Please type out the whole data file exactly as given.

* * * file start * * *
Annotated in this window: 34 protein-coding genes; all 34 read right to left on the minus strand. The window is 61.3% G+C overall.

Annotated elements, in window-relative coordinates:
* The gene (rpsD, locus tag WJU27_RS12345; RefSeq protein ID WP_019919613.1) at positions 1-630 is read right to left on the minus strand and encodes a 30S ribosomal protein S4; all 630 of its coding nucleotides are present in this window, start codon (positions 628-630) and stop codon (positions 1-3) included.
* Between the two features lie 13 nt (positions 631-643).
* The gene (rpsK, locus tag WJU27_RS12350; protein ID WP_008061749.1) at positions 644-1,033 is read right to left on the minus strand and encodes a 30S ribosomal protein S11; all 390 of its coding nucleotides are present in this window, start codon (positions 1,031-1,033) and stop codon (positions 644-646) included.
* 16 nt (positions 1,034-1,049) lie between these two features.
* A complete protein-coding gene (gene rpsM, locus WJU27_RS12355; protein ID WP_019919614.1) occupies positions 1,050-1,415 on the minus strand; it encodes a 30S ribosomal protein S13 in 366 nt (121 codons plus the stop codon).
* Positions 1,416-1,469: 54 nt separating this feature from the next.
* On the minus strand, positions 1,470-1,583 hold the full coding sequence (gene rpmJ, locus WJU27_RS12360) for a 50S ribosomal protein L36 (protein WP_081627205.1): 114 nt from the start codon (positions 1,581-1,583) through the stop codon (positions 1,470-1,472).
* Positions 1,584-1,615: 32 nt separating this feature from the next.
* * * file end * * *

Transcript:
Annotated in this window: 34 protein-coding genes; all 34 read right to left on the minus strand. The window is 61.3% G+C overall.

Annotated elements, in window-relative coordinates:
* The gene (rpsD, locus tag WJU27_RS12345; RefSeq protein ID WP_019919613.1) at positions 1-630 is read right to left on the minus strand and encodes a 30S ribosomal protein S4; all 630 of its coding nucleotides are present in this window, start codon (positions 628-630) and stop codon (positions 1-3) included.
* Between the two features lie 13 nt (positions 631-643).
* The gene (rpsK, locus tag WJU27_RS12350; protein ID WP_008061749.1) at positions 644-1,033 is read right to left on the minus strand and encodes a 30S ribosomal protein S11; all 390 of its coding nucleotides are present in this window, start codon (positions 1,031-1,033) and stop codon (positions 644-646) included.
* 16 nt (positions 1,034-1,049) lie between these two features.
* A complete protein-coding gene (gene rpsM, locus WJU27_RS12355; protein ID WP_019919614.1) occupies positions 1,050-1,415 on the minus strand; it encodes a 30S ribosomal protein S13 in 366 nt (121 codons plus the stop codon).
* Positions 1,416-1,469: 54 nt separating this feature from the next.
* On the minus strand, positions 1,470-1,583 hold the full coding sequence (gene rpmJ, locus WJU27_RS12360) for a 50S ribosomal protein L36 (protein WP_081627205.1): 114 nt from the start codon (positions 1,581-1,583) through the stop codon (positions 1,470-1,472).
* Positions 1,584-1,615: 32 nt separating this feature from the next.